Generic filters
Filter by Categories

Is Yonge and Eglinton a good area to invest in a condo?

Maria is a real estate investor who has bought several houses but never any condos. She is wondering if Yonge and Eglinton is a good area to invest. Also, when is the right time to buy a condo – resale or pre-construction? Finally, what are my thoughts on the condo building known as 1 King West?

[popup_trigger id=”36861″ tag=”button”]Ask a Question[/popup_trigger]


Andrew la Fleur: Welcome to the Ask Andrew Podcast, real questions from real condo investors. You ask, I answer.

Hi, welcome back to the show. Thanks for checking out the Ask Andrew Podcast once again, and I’m your host, Andrew La Fleur and I’m answering your questions. Today we have Maria, and Maria is a seasoned real estate investor. She’s bought a lot of freehold properties, specifically in Barrie, Ontario, but she’s interested in the condo market as she lives in Toronto and it’s something she’s been thinking about for a while. So, she wanted to know what I thought about investing specifically at Yonge and Eglinton, and also we talked about timing, when is it right to buy a condo, at what point in time, resale condos versus pre construction condos, and more, so hope you enjoy this conversation with Maria. And once again, if you’d like to be a guest on this podcast, if you have questions that you want answered, then just go to Click on “ask a question” and set up an appointment to chat with me. And I’m looking forward to it. Here is my conversation with Maria.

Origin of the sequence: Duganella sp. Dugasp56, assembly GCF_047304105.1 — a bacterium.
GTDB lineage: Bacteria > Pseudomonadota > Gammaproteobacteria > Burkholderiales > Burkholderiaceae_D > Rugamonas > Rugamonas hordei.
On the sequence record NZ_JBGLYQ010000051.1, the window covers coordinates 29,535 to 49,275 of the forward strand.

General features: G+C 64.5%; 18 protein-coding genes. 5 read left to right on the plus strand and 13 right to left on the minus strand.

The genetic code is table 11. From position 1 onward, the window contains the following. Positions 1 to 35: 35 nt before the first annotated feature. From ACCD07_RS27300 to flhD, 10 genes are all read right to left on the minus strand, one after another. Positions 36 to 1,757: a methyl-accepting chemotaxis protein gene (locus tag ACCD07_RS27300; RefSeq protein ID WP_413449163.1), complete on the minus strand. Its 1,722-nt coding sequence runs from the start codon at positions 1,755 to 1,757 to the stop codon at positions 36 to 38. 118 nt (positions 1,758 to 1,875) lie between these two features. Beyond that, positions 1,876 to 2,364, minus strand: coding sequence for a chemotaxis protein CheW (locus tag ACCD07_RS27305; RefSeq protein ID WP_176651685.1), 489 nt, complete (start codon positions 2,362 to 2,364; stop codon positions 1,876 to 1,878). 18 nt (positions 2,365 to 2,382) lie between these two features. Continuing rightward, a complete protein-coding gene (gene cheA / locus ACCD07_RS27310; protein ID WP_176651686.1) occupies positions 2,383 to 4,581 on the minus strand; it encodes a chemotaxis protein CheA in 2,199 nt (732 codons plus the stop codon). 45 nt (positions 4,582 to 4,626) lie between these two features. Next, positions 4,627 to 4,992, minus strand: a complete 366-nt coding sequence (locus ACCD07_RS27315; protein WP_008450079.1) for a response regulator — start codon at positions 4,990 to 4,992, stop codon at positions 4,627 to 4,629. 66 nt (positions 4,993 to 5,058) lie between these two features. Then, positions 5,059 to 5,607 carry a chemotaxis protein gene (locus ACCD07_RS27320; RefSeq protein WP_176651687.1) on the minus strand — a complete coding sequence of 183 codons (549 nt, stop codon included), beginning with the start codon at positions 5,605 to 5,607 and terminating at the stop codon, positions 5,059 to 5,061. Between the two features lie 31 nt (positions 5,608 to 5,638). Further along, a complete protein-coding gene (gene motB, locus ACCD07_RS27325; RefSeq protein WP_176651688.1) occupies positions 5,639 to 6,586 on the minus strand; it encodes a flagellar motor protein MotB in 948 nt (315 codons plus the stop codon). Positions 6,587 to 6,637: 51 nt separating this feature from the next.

So, is Yonge and Eglinton a good place to invest? Generally speaking, yeah, absolutely. Do I know the market well? Definitely. I personally have invested in two units at Yonge and Eglinton. I have one which I just recently got possession of. Bought it a few years back at 155 Redpath, which is a newly completed building there, and I have another one right across the street coming up in about a year or maybe a year and a half at 150 Redpath.

Maria: Oh, yeah.

Andrew la Fleur: And I’ve sold a lot of units to my investors at various buildings in the area for sure. It’s one of my favorite areas, it’s a great part of the city, it’s only going to get better and better, especially as the LRTs coming in.

Maria: Exactly [inaudible 00:01:57]. I was looking at, reading a bit, there was a [inaudible 00:02:04] you had a bit of problems there. It used to be a parking lot, and some homes, and [inaudible 00:02:12] part of the excavation. And I know that after the [inaudible 00:02:17] ’cause sometimes you say, “okay, maybe show the plans” and so on, and then they have, a year into the building, they have another leave of sale. Is it correct?

Andrew la Fleur: A year, I’m not sure what you’re asking.

Maria: You’re saying it’s sold out

Andrew la Fleur: Oh right, yeah

Maria: I think, before even when I had my condo, sometimes a year into the construction they’re saying there’s a way that some condos been leased, you know? And I know that sometimes it happens that some people that put in the offer and then they want to come out of it, and they try to sell it.

Andrew la Fleur: Right

Maria: [inaudible 00:03:04] because I kind of like that [inaudible 00:03:07] the location is so perfect, you know? But anyway, I was just thinking, “well maybe I’ll ask [inaudible 00:03:17]” and of course they’re saying if it comes up, by all means, you know? But have you seen it in your…?